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Environmental Public Health Tracking: Hypospadias Data

A birth defect is a problem that happens while the baby is developing in the mother's body. Most birth defects happen during the first three months of pregnancy. A birth defect may affect how the body looks, works, or both.

Access birth defects data

Hypospadias is one type of birth defect. Review the FAQs below for more information about hypospadias.

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Hypospadias (pronounced hy-poh-spay-dee-uhz) is a birth defect among boys where the opening of the urethra is located somewhere along the underside of the penis instead of at the tip. The urethra is the tube that carries urine from the bladder to the outside of the body. This defect occurs when the urethra does not complete its development during the pregnancy.

Researchers estimate about 1 of every 200 boys born in the United States are born with hypospadias each year.*

*Paulozzi LJ, Erickson JD, Jackson RJ. "Hypospadias trends in two US surveillance systems." Pediatrics 1997; 100:831–834.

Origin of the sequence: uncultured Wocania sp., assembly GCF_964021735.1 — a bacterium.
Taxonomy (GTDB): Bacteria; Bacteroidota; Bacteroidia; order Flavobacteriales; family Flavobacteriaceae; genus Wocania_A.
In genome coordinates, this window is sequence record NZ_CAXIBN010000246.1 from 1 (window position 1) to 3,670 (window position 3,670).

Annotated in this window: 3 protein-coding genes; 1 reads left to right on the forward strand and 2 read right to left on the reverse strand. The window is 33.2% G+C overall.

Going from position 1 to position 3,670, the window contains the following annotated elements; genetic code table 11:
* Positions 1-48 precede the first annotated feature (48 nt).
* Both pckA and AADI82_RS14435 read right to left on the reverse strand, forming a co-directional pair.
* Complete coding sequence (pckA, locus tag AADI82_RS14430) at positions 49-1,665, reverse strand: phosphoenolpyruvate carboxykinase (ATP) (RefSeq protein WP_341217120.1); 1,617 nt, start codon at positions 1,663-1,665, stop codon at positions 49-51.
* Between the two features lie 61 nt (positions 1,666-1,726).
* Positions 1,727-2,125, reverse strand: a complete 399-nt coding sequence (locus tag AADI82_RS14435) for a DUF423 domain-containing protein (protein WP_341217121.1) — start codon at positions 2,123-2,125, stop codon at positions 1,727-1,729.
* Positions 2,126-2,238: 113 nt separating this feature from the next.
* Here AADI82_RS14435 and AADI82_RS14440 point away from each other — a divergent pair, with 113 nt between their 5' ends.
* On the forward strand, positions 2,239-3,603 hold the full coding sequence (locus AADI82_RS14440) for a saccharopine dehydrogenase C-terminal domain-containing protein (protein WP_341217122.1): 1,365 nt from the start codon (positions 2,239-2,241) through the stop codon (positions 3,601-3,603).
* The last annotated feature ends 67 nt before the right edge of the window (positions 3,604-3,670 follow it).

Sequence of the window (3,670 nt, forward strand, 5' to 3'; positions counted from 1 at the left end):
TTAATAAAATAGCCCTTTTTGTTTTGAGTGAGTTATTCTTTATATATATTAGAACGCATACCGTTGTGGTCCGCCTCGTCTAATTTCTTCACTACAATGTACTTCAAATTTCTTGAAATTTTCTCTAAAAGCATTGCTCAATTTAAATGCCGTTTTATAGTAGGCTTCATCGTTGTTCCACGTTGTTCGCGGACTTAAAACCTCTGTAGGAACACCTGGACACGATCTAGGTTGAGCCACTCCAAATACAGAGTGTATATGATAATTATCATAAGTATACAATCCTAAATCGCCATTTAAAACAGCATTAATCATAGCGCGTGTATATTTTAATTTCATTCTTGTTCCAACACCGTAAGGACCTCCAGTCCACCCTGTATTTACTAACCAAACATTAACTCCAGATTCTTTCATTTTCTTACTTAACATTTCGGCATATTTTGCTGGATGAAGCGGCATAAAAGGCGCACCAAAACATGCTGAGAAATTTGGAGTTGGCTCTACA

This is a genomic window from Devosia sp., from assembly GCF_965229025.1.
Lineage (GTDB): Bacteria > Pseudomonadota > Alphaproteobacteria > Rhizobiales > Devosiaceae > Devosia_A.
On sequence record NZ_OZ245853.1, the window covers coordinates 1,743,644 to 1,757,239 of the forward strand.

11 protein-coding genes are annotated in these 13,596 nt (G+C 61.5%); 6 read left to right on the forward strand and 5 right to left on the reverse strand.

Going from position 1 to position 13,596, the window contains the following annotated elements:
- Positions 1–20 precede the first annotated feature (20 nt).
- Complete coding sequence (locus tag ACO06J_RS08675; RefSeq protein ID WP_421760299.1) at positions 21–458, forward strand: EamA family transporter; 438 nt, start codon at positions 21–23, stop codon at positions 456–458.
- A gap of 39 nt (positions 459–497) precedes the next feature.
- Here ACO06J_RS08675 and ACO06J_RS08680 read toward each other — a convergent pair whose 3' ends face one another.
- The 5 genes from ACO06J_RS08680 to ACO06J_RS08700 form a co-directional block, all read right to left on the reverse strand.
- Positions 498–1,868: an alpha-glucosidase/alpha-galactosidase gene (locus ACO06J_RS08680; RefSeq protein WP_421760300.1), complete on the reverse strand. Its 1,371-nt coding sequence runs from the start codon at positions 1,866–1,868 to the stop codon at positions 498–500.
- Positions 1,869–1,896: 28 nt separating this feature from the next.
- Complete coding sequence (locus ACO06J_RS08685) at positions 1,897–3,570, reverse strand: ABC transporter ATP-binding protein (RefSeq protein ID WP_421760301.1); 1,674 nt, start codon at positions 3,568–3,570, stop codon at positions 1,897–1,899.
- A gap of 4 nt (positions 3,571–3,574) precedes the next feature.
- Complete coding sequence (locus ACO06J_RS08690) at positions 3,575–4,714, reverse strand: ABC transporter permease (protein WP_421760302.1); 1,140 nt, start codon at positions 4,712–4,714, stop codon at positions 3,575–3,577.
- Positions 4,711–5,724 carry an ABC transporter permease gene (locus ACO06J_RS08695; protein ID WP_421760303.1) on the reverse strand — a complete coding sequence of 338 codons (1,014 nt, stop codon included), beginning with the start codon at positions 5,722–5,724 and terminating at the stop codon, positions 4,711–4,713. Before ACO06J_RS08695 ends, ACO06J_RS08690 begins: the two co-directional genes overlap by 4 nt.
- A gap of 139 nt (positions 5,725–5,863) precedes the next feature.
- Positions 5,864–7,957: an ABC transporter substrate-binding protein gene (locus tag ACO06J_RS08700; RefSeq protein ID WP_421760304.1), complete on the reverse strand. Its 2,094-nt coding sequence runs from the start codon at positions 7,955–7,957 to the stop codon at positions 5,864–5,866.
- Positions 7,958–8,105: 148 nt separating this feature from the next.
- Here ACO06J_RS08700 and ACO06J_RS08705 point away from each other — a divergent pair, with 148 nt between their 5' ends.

See also: *Mai CT, Isenberg J, Langlois PH, Alverson CJ, Gilboa SM, Rickard R, Canfield M, Anjohrin SB, Lupo PJ, Jackson DR, Stallings EB, Scheuerle AE, Kirby RS for the National Birth Defects Prevention Network. "Brief report, Population-based birth defects data in the United States, 2008 to 2012: Presentation of state-specific data and descriptive brief on variability of prevalence." Birth Def Res (Part A). 2015; 103:972-994.

The problems that babies with hypospadias will face will depend on the location and severity of the hypospadias. For information on problems, visit the CDC's (Centers for Disease Control and Prevention) Facts about Hypospadias page.

The exact cause of hypospadias is unknown, but the CDC notes some research findings of potential links on their Facts about Hypospadias page.

Treatment for hypospadias depends on the type of defect.  Learn more about treatment on the CDC's Facts about Hypospadias page.

There is no known way to prevent this type of defect, but some of the problems that can occur later in life can be prevented or lessened with treatment. Learn more on the CDC's Facts about Hypospadias page.

Last revised January 5, 2023